For someone who teaches kids for a living, it is quite natural for this guy to be a storyteller. Endless imaginations curated in his mind are a natural flow for his everyday activities!
With this wonderful job he applies his amazing storytelling through analogue photography and film making. Solid and lovely evidences could be seen through his LomoKino movies!
Get to know more about Noe as he is this week’s Community LomoKino LomoAmigo!
Full Name: Noé Arteaga
Lomography Username: noe_arteaga
Location: Los Angeles, CA
Tell us about yourself. What do you do for a living? What are your interests?
Hello! My name is Noé, an Angeleno with far too much time on his hands and not enough film. I currently work for the literacy center of the Public Library here in LA where primarily tutor young kids to help improve their reading level. I try to make it fun for my kids and that’s a philosophy I try to apply to everything I do: teach, create, shoot, but always have fun! I find that when you have more fun shooting, your photos (and movies!) really represent that feeling.
How long have you been a Lomographer and how did you find out about the Community?
I’ve been a Lomographer for a bit over two years. Originally, I was a silk-screener. Creating a screen is a photographic process as well. You need a screen coated with emulsion, a negative, and exposure. I wanted to create a screen with some photos I took. That prompted me to purchase my first Diana F+, and here we are today!
Describe the LomoKino in five words.
Narrator of the Analogue Future.
How did you like shooting with the LomoKino?
You know that warm feeling you get when you press the shutter button on the LC-A+ and feel it “click?” That’s the LomoKino, but the “clicking” feels endless! I feel that anything you create with the LomoKino is magic. The way 144 images create a single visual representation is astounding!
What or who has inspired you to purchase and use the LomoKino?
Moving pictures create a narrative unlike a single shot. I’ve always fancied myself a story teller and the LomoKino allowed me to start creating short stories with the film aesthetic I love.
Any funny or strange encounters you’ve had with it?
The first movie I shot with the LomoKino was in Los Angeles Union Station. I set up the LomoKino on a tripod and began clicking away. While on the train platform, one of the station workers confused me for an environmental assessor (he thought I was measuring pollution levels)! “No, sir, I’m just filming the train pull in!”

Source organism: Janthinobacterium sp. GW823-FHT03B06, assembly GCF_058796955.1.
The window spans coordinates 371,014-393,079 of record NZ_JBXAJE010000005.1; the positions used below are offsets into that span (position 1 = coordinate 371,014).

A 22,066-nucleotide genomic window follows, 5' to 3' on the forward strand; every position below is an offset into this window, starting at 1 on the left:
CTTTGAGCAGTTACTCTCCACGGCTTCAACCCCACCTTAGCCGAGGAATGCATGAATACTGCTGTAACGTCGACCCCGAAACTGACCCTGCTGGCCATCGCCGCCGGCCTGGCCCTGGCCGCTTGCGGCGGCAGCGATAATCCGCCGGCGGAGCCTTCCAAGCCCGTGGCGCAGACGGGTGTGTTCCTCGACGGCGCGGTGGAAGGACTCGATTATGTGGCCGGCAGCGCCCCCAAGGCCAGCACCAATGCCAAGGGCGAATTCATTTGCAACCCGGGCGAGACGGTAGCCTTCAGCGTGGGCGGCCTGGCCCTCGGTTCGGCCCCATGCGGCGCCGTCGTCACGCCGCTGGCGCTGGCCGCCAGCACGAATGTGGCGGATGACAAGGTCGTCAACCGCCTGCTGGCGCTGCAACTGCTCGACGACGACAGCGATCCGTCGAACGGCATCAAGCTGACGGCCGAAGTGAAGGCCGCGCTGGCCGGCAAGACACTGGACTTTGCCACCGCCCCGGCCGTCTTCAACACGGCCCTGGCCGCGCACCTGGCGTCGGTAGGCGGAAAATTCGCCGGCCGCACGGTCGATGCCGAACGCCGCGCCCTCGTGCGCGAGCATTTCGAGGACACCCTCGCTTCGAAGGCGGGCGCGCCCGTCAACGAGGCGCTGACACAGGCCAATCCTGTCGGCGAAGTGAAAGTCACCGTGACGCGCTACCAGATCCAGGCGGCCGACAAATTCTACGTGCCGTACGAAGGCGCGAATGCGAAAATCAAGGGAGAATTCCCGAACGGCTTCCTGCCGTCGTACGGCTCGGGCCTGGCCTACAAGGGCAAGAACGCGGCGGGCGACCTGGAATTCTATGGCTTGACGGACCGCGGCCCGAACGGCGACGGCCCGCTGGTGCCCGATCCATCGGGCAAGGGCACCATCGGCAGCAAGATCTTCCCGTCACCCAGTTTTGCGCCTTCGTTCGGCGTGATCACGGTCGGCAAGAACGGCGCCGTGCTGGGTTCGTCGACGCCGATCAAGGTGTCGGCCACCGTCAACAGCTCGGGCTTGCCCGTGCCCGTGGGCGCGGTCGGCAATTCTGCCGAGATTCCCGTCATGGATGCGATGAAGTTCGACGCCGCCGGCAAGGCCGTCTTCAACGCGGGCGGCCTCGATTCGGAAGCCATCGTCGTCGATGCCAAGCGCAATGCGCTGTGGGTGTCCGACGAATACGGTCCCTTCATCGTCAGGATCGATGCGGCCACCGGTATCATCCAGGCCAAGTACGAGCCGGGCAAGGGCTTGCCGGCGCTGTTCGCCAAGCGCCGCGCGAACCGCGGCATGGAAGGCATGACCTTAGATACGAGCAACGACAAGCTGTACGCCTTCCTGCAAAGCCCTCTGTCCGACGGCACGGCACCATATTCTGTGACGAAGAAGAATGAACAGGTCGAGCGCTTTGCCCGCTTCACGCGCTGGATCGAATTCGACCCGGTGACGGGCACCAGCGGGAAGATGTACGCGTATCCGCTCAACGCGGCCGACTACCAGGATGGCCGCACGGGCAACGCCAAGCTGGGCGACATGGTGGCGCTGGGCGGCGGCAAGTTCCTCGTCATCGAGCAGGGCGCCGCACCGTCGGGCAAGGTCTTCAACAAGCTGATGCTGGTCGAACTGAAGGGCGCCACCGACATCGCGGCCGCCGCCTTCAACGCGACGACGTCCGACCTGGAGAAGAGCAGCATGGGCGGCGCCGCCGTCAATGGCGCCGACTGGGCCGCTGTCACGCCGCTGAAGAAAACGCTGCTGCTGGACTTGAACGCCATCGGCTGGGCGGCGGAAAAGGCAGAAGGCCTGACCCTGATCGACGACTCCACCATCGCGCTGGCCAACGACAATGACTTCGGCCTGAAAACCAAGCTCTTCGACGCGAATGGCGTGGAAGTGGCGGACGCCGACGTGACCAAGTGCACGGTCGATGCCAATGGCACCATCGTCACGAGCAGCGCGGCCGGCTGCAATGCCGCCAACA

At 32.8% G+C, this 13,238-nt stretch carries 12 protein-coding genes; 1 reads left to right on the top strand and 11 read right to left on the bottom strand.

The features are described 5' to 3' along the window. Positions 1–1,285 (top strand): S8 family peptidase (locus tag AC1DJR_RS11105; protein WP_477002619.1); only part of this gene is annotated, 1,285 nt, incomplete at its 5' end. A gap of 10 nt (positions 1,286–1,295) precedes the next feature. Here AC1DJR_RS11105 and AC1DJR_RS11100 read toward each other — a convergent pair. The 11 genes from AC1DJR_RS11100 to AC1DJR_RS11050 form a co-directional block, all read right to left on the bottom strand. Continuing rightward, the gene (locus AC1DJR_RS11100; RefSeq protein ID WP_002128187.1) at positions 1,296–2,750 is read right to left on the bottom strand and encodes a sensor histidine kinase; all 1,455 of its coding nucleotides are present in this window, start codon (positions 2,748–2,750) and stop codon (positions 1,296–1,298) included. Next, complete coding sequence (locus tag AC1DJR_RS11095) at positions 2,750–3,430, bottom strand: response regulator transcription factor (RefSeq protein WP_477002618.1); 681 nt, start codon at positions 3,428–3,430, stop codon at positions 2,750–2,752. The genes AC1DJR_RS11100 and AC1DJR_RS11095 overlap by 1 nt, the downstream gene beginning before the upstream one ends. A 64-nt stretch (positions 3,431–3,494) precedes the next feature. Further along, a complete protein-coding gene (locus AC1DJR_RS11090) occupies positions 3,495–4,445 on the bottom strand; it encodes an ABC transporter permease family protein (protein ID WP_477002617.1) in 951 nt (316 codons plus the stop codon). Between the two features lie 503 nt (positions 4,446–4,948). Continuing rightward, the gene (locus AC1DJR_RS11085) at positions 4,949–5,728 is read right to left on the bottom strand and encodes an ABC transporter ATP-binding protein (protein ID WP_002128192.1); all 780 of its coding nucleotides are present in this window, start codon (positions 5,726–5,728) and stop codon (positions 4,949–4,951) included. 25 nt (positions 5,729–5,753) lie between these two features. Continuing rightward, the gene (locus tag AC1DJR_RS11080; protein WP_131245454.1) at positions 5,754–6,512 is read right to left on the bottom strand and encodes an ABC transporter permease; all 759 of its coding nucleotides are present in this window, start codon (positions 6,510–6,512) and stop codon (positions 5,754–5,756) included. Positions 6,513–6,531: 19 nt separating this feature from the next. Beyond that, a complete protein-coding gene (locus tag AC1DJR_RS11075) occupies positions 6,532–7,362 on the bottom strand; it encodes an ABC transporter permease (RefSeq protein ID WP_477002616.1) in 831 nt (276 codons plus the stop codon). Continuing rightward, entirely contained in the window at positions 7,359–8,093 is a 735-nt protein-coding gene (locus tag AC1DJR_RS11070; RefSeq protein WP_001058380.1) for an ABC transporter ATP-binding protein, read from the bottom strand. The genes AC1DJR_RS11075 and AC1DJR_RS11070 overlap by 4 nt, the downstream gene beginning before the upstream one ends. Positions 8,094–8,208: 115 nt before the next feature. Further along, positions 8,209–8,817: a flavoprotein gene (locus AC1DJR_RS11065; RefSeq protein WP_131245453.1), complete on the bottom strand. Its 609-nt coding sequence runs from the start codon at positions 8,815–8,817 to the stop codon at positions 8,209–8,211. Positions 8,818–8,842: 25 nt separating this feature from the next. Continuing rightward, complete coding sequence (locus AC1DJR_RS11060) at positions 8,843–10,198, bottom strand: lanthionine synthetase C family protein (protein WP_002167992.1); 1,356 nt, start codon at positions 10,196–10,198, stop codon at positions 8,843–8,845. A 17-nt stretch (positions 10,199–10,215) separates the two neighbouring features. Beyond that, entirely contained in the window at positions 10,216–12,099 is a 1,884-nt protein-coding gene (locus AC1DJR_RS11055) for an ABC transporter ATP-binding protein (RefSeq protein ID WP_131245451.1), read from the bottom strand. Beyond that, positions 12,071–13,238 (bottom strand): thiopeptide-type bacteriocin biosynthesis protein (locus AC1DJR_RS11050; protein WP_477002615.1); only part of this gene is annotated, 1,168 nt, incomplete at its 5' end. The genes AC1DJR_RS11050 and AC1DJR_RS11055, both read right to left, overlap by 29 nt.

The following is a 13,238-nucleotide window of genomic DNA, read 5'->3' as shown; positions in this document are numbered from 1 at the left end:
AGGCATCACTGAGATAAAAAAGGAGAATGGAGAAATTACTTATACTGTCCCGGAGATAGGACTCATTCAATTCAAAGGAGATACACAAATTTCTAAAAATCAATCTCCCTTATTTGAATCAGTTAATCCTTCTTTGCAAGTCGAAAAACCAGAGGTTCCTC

Train Approaching on the Tracks
If you could shoot any person alive or dead (or imaginary) with your LomoKino, who would it be and why?
I would love to go back to the 1960’s New York City and shoot Edie Sedgwick. Her movements have a Rock-n-Roll elegance that is unmatched. The way she poses, dances, even the way she holds a cigarette is captivating. Her smooth moves with punctuated syncopation would translate into the perfect video portrait!
Kindly share to us any LomoKino movie you love the most.
Easily, my favorite LomoKino short film is “Ghost on the Beach” by the Great Satomi. Very simply, it tells a story, but when you watch it, you really feel she narrates it for you. This film is also exemplary of the many capabilities of the LomoKino. The use of stop-motion when the arrows are drawn in the sand is effortless. The fluidity of the changing scenes is serene. The close-ups are clear and superb. Watching the waves crash on the shore takes you to a different world. Satomi really set the bar high with her unparalleled control of the LomoKino and mastery of all this camera’s capabilities.
Satomi’s “Ghost on the Beach”
Any future plans with your LomoKino? More shoots or a full-length film perhaps?
Now that you ask, yes! I’ve been watching a lot of old films lately and I’m trying to master linear editing with LomoKino film strips! (I’ve already said too much!! Sit tight for my next feature, though!!)
Your advice to future LomoKino users.
When starting out, take it one “click” at a time. The first day with my LomoKino, I couldn’t load the film properly and ruined several good rolls of film! Be patient at first. When you load a new roll, make sure it’s advancing by giving your LomoKino a crank or two. Once you’re set, Let Loose (Prophecy of the Analogue Future No. 7) and see what movements you capture! Can’t wait to see your movies!
Check out more LomoKino films from Noe
Sam Sobbing on the Track
People Approaching the Tracks
Have something to say about your LomoKino? Are you passionate about making analogue films? Then it’s your turn to be our next LomoKino LomoAmigo! Drop me a line at email@example.com to know how!
Enter a new analogue dimension with the LomoKino. Lomography’s own 35mm analogue movie camera allows you to capture action and immortalize your story on film! Shoot 144 frames on any 35mm film and create your own cinematic masterpieces. Want to watch your movie the old-school way? We also offer the LomoKino and LomoKinoscope package!